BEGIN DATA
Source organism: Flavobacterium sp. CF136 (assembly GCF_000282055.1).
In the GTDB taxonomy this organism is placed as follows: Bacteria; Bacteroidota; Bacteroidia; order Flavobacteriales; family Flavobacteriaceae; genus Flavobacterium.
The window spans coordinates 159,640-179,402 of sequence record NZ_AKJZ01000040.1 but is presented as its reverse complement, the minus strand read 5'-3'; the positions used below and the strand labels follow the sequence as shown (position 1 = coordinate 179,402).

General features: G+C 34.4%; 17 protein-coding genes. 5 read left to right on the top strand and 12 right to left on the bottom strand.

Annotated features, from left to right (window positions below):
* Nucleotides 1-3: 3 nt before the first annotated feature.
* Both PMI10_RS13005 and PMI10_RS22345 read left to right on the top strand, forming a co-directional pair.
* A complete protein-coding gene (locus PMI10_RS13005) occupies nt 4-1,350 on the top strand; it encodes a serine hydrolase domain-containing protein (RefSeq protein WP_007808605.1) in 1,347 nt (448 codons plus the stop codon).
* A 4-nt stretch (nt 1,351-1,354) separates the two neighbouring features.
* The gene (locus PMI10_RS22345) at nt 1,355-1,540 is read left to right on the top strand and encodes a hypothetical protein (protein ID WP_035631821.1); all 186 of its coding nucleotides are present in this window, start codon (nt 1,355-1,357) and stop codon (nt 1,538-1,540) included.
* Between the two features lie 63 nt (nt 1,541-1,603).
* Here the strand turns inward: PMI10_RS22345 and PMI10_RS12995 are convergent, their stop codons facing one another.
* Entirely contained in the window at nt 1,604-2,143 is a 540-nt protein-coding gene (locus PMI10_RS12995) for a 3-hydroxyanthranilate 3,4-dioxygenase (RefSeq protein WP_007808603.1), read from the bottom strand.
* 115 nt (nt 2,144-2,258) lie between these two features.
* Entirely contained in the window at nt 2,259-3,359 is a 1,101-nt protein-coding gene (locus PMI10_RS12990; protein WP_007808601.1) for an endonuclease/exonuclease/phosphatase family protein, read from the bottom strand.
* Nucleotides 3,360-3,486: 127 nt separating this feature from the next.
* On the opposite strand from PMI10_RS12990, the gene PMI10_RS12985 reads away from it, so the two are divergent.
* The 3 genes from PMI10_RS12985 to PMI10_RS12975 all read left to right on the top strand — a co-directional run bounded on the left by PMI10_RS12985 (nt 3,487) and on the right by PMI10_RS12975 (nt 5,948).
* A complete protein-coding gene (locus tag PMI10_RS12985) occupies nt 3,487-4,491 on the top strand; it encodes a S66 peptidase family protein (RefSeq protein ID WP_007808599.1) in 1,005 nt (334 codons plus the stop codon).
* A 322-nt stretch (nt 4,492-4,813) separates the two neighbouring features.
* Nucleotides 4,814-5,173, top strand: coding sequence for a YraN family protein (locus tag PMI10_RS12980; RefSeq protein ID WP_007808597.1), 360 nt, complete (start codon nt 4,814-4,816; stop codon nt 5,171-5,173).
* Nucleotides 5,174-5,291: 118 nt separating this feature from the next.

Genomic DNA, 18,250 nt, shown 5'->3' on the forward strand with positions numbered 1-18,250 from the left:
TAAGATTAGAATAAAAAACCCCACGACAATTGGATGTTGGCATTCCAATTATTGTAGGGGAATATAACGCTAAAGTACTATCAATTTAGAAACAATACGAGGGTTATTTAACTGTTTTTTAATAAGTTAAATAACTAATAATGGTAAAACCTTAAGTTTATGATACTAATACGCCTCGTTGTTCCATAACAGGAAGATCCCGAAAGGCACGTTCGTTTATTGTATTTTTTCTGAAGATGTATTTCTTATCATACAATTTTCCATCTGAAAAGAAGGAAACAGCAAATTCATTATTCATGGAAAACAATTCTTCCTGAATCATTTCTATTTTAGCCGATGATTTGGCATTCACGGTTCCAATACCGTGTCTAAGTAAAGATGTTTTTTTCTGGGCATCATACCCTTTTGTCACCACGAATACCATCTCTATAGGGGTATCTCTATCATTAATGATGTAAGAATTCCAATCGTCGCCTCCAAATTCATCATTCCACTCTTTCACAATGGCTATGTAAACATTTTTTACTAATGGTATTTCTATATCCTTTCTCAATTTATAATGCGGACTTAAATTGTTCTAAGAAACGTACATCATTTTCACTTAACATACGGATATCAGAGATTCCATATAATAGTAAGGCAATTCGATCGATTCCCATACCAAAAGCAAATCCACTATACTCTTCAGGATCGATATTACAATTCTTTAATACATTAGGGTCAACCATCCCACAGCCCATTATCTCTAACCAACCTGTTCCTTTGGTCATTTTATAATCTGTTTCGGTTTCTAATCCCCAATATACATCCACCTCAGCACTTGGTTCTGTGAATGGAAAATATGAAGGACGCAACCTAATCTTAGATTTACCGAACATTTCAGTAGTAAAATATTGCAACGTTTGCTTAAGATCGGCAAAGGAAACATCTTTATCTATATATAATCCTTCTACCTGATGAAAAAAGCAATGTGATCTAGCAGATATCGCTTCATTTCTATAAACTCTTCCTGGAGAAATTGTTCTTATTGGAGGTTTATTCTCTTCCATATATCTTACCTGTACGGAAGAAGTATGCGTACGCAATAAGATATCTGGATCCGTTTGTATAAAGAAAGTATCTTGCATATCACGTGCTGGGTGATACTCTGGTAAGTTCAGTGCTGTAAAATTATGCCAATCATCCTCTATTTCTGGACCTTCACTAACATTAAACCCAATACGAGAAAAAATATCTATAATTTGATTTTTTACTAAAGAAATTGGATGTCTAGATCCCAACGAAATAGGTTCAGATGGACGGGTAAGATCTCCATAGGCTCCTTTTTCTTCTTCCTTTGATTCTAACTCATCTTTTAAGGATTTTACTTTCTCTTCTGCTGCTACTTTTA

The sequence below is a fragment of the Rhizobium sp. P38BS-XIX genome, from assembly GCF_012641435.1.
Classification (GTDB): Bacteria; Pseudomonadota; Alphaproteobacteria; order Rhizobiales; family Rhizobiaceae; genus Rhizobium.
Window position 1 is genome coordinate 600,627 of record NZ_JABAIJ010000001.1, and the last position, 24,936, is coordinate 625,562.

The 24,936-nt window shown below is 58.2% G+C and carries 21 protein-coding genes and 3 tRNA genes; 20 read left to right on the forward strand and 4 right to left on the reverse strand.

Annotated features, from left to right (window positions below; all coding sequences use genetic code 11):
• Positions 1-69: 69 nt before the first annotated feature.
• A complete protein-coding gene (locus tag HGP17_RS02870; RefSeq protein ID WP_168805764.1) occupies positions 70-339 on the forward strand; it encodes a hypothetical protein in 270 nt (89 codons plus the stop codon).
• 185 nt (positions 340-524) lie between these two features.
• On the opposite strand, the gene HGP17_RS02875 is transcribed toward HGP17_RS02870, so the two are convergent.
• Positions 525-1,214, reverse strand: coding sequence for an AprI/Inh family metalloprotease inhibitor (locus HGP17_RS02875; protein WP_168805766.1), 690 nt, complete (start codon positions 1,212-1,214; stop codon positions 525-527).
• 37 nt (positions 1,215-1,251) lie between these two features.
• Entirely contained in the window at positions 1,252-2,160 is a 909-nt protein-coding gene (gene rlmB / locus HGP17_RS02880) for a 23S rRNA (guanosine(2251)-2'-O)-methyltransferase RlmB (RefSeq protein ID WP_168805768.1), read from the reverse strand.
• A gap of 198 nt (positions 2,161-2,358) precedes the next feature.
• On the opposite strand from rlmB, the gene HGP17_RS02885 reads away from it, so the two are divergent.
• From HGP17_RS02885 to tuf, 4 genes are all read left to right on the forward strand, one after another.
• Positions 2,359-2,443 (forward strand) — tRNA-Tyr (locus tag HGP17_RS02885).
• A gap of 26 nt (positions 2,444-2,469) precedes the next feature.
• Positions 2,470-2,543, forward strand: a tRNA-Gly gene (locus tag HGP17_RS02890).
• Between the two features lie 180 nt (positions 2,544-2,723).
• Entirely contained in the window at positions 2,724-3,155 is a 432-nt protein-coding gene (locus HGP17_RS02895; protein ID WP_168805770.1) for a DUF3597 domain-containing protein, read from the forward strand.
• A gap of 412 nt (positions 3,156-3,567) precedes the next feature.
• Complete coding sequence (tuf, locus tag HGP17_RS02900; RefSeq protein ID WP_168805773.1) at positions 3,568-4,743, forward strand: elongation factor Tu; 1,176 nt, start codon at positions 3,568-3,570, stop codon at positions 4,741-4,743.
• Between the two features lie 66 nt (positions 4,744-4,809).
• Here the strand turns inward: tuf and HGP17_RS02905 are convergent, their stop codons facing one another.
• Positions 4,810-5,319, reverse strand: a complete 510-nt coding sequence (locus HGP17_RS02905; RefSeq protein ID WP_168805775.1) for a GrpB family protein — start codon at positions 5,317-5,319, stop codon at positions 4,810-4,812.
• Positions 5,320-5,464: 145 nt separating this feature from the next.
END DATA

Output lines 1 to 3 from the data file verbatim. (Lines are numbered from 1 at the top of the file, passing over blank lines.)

Source organism: Flavobacterium sp. CF136 (assembly GCF_000282055.1).
In the GTDB taxonomy this organism is placed as follows: Bacteria; Bacteroidota; Bacteroidia; order Flavobacteriales; family Flavobacteriaceae; genus Flavobacterium.
The window spans coordinates 159,640-179,402 of sequence record NZ_AKJZ01000040.1 but is presented as its reverse complement, the minus strand read 5'-3'; the positions used below and the strand labels follow the sequence as shown (position 1 = coordinate 179,402).